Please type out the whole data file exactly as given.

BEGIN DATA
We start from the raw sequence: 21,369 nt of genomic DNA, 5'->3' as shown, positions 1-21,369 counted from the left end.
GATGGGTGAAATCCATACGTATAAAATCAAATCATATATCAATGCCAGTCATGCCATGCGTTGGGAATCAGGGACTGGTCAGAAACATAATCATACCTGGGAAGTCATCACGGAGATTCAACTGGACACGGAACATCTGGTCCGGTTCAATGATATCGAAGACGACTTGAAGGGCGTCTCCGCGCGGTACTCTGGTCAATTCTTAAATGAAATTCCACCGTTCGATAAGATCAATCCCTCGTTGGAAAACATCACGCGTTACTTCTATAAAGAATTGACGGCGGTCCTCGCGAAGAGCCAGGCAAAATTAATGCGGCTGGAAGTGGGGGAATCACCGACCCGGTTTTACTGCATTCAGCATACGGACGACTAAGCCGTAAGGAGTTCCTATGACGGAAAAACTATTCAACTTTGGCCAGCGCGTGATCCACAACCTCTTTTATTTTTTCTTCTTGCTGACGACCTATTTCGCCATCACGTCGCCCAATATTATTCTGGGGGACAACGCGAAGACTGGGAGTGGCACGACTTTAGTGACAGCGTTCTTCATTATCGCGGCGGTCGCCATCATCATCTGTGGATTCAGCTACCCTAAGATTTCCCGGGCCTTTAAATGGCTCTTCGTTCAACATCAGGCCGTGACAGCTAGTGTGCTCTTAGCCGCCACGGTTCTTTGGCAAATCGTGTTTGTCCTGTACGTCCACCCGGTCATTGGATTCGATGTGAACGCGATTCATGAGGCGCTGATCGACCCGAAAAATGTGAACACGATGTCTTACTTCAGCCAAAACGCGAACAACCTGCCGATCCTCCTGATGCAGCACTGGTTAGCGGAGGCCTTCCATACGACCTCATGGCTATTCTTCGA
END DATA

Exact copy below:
We start from the raw sequence: 21,369 nt of genomic DNA, 5'->3' as shown, positions 1-21,369 counted from the left end.
GATGGGTGAAATCCATACGTATAAAATCAAATCATATATCAATGCCAGTCATGCCATGCGTTGGGAATCAGGGACTGGTCAGAAACATAATCATACCTGGGAAGTCATCACGGAGATTCAACTGGACACGGAACATCTGGTCCGGTTCAATGATATCGAAGACGACTTGAAGGGCGTCTCCGCGCGGTACTCTGGTCAATTCTTAAATGAAATTCCACCGTTCGATAAGATCAATCCCTCGTTGGAAAACATCACGCGTTACTTCTATAAAGAATTGACGGCGGTCCTCGCGAAGAGCCAGGCAAAATTAATGCGGCTGGAAGTGGGGGAATCACCGACCCGGTTTTACTGCATTCAGCATACGGACGACTAAGCCGTAAGGAGTTCCTATGACGGAAAAACTATTCAACTTTGGCCAGCGCGTGATCCACAACCTCTTTTATTTTTTCTTCTTGCTGACGACCTATTTCGCCATCACGTCGCCCAATATTATTCTGGGGGACAACGCGAAGACTGGGAGTGGCACGACTTTAGTGACAGCGTTCTTCATTATCGCGGCGGTCGCCATCATCATCTGTGGATTCAGCTACCCTAAGATTTCCCGGGCCTTTAAATGGCTCTTCGTTCAACATCAGGCCGTGACAGCTAGTGTGCTCTTAGCCGCCACGGTTCTTTGGCAAATCGTGTTTGTCCTGTACGTCCACCCGGTCATTGGATTCGATGTGAACGCGATTCATGAGGCGCTGATCGACCCGAAAAATGTGAACACGATGTCTTACTTCAGCCAAAACGCGAACAACCTGCCGATCCTCCTGATGCAGCACTGGTTAGCGGAGGCCTTCCATACGACCTCATGGCTATTCTTCGA